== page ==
Consultation leads to tahr cull concessions

After belated consultation with hunting groups it appears that concessions have been granted by the Minister of Conservation Eugenie Sage on tahr cull plans.

RNZ (21 September): Tahr population out of control

There’s concern not enough is being done to control Tahr in New Zealand.

Numbers of the Himalayan tahr have shot up, the population is now five times what it should be, which could threaten our native alpine ecosystems.

A plan has been proposed to reduce the population, but hunting organisations are opposed to it.

To explain the situation, we’re joined by Forest & Bird’s Regional Manager for Canterbury, Nicky Snoyink.

Your NZ (27 September): Conservation minister versus hunters, National on tahr control

National have been having a spat with Green MP and Minister of Conservation Eugenie Sage, in support of hunting interests opposed to the cull.

…this is an unresolved issue put on hold for now.

RNZ (28 September): Bid to take government to court over Tahr cull plans

A fighting fund of $145,325 has been raised through Givealittle to pay for lawyers, if talks between the government and the hunting sector, set for Monday, do not go well.

The cull is opposed by the National Party as well as by hunters, and there is even confusion about when it will start.

But the Minister for Conservation has given parliament details about how it will happen, with the animals herded into groups with helicopters, and then killed with shotguns.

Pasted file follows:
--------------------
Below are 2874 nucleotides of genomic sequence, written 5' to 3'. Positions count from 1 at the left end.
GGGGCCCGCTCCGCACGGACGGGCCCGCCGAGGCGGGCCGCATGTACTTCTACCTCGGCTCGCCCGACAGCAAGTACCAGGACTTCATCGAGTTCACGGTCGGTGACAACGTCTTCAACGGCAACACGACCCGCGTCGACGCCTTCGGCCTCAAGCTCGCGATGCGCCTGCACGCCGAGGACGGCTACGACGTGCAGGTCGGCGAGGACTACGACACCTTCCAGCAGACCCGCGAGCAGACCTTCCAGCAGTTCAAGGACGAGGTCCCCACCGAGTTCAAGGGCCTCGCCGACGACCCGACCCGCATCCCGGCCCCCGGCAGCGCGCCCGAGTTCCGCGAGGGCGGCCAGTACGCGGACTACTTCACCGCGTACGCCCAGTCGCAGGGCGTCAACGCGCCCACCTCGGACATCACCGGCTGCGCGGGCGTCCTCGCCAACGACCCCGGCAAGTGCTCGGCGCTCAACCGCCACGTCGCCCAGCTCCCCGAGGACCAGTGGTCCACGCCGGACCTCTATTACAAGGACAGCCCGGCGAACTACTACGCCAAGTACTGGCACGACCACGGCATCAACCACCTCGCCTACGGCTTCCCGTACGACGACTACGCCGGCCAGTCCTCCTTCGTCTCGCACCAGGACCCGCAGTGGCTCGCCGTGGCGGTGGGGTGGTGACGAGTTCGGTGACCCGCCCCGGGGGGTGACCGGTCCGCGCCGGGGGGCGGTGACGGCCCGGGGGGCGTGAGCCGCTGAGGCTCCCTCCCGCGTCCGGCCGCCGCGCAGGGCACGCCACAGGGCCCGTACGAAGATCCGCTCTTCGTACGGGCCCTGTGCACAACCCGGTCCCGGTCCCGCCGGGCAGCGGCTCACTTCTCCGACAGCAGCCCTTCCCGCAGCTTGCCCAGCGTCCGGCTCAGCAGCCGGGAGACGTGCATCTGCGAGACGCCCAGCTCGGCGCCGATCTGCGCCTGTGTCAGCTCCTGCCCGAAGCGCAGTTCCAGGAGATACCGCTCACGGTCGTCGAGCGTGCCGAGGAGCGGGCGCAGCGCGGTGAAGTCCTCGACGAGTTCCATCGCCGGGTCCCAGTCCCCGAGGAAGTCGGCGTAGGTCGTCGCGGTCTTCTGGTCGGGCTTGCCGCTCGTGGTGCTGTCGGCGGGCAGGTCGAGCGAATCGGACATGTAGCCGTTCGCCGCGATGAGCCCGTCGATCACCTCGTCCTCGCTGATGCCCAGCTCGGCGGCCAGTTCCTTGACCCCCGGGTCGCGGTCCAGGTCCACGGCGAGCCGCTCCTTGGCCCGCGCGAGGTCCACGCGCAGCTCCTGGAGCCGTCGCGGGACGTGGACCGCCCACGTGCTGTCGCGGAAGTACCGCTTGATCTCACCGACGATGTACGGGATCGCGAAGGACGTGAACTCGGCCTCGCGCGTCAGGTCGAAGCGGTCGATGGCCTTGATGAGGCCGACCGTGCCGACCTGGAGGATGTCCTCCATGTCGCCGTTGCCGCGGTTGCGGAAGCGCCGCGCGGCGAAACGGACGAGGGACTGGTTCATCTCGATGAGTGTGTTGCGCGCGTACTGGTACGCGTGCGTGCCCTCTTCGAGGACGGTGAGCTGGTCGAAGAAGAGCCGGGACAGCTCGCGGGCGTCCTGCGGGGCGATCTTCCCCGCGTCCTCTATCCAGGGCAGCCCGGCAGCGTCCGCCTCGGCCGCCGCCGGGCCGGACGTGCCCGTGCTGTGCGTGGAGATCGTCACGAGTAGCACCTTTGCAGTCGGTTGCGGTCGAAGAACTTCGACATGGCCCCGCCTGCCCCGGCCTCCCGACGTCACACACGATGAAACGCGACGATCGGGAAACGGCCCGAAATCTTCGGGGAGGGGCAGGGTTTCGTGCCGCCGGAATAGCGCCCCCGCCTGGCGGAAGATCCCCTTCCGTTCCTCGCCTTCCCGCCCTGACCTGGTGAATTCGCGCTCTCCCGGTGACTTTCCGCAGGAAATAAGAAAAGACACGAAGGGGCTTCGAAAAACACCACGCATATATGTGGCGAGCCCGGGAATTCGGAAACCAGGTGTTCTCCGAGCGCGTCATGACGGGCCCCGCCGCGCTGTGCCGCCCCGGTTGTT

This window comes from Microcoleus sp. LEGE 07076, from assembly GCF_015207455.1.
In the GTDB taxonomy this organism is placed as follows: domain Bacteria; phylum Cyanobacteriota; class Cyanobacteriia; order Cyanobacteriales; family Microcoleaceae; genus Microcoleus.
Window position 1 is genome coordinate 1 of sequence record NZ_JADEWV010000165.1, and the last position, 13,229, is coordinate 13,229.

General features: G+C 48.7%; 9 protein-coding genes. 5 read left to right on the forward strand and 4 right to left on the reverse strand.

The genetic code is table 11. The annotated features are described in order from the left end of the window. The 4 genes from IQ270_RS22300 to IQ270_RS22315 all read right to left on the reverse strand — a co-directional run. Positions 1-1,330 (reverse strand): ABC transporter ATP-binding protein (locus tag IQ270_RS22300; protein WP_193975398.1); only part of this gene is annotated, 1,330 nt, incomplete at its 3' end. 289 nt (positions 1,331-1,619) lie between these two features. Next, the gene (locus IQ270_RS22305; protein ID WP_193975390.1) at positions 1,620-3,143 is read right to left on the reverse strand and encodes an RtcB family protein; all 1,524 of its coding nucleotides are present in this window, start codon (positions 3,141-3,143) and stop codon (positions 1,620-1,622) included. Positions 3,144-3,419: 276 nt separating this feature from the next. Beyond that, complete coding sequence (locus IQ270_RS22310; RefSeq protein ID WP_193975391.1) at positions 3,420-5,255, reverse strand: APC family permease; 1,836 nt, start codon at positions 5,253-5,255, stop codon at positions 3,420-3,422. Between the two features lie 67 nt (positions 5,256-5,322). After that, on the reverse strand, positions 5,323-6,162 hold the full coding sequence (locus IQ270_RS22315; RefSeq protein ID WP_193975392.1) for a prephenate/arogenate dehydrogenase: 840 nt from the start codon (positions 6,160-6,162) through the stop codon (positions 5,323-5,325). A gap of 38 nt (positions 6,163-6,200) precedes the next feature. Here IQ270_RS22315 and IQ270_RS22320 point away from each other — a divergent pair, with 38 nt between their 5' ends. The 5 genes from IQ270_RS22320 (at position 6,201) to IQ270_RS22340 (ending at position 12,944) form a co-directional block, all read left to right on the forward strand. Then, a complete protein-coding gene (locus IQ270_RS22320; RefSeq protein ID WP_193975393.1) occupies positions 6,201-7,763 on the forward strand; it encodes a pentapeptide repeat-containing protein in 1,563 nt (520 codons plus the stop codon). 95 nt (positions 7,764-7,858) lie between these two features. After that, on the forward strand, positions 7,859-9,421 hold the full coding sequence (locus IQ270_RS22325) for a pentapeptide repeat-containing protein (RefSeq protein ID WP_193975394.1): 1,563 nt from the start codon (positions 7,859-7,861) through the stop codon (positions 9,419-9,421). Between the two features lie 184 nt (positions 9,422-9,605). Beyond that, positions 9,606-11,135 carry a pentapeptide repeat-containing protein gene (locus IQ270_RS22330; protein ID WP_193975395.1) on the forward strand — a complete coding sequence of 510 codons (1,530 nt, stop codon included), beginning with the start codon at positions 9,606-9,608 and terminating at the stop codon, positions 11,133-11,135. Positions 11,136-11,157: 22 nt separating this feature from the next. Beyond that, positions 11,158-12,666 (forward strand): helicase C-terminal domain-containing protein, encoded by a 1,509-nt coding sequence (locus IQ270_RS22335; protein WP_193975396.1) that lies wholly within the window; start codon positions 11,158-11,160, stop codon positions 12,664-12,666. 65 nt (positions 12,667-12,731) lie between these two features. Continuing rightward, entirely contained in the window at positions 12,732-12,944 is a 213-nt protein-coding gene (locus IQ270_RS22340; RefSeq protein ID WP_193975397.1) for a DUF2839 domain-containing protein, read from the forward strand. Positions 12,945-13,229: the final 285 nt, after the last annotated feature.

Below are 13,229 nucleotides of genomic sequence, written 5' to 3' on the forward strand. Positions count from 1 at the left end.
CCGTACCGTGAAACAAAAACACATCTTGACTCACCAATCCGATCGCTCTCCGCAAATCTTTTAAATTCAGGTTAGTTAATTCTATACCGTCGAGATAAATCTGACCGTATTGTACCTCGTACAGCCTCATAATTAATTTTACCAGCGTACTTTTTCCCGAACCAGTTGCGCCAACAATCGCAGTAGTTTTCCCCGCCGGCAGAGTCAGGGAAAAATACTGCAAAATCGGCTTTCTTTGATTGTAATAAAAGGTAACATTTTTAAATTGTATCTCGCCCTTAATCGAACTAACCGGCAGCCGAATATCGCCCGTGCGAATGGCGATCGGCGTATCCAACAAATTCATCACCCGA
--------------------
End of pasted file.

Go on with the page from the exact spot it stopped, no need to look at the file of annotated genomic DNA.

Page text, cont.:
Eugenie Sage was answering a question from the National Party MP Todd McClay about slaughter by helicopter-borne hunters.

“I have not instructed the Department [of Conservation] to do that,” she told MPs.

“But the department will be using aerial control, it needs to do the control operation now, and yes it will be using shotguns in the same way that hunters use guns to kill Tahr themselves. ”

Ms Sage said the operation had to be done quickly before a new breeding season started.

RNZ (2 October): Hunting lobby wins concessions over tahr cull

A meeting was held yesterday between Minister of Conservation Eugenie Sage and hunting groups including the New Zealand Deerstalkers Association and the Game Animal Council as well as conservation groups such as Forest and Bird, and iwi Ngāi Tahu with the hunting industry emerging confident at the outcome.

The hunting fraternity say Ms Sage has pulled back from positions which the industry had found unacceptable and forced her to re-think plans to cull 10,000 Himalayan Tahr from the Southern Alps.

Former president of the Deerstalkers Association Bill O’Leary told RNZ that a draft operational plan was agreed on at the meeting which would reduce the number of tahr to be killed – but he did not give a number.

He said it was agreed that the original plan put out by the Department of Conservation was not fit for purpose and needed modification, including the number of animals that would be culled.

“The agreement as such was not so much that they had to be reduced, which we all agree on, as by how many and where and who would do the job,” Mr O’Leary said.

He also said there would be changes to the locations of the cull and a reduction in the numbers of males to be killed, which would preserve horned tahr for trophy hunters.